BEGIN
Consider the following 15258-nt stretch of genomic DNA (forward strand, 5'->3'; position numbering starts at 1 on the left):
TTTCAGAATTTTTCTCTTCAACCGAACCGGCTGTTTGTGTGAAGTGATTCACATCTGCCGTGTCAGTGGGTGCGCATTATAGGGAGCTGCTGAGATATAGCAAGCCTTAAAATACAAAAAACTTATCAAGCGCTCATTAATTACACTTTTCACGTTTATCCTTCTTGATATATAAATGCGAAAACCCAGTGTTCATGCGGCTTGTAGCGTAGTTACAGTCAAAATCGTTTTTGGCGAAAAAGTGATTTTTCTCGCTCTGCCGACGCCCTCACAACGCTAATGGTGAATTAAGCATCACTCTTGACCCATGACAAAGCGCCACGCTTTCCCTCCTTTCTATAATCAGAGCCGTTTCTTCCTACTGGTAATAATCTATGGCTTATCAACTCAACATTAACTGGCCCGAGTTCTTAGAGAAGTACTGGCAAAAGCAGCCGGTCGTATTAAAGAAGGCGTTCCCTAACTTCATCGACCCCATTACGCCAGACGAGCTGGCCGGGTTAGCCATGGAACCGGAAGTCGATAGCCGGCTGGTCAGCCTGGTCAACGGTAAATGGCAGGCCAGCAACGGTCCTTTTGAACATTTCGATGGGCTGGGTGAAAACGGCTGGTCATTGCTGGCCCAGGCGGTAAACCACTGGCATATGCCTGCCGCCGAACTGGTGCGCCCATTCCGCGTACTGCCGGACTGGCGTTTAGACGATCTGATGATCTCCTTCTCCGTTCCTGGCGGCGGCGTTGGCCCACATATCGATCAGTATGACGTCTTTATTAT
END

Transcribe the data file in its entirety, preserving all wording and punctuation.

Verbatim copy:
Consider the following 15258-nt stretch of genomic DNA (forward strand, 5'->3'; position numbering starts at 1 on the left):
TTTCAGAATTTTTCTCTTCAACCGAACCGGCTGTTTGTGTGAAGTGATTCACATCTGCCGTGTCAGTGGGTGCGCATTATAGGGAGCTGCTGAGATATAGCAAGCCTTAAAATACAAAAAACTTATCAAGCGCTCATTAATTACACTTTTCACGTTTATCCTTCTTGATATATAAATGCGAAAACCCAGTGTTCATGCGGCTTGTAGCGTAGTTACAGTCAAAATCGTTTTTGGCGAAAAAGTGATTTTTCTCGCTCTGCCGACGCCCTCACAACGCTAATGGTGAATTAAGCATCACTCTTGACCCATGACAAAGCGCCACGCTTTCCCTCCTTTCTATAATCAGAGCCGTTTCTTCCTACTGGTAATAATCTATGGCTTATCAACTCAACATTAACTGGCCCGAGTTCTTAGAGAAGTACTGGCAAAAGCAGCCGGTCGTATTAAAGAAGGCGTTCCCTAACTTCATCGACCCCATTACGCCAGACGAGCTGGCCGGGTTAGCCATGGAACCGGAAGTCGATAGCCGGCTGGTCAGCCTGGTCAACGGTAAATGGCAGGCCAGCAACGGTCCTTTTGAACATTTCGATGGGCTGGGTGAAAACGGCTGGTCATTGCTGGCCCAGGCGGTAAACCACTGGCATATGCCTGCCGCCGAACTGGTGCGCCCATTCCGCGTACTGCCGGACTGGCGTTTAGACGATCTGATGATCTCCTTCTCCGTTCCTGGCGGCGGCGTTGGCCCACATATCGATCAGTATGACGTCTTTATTAT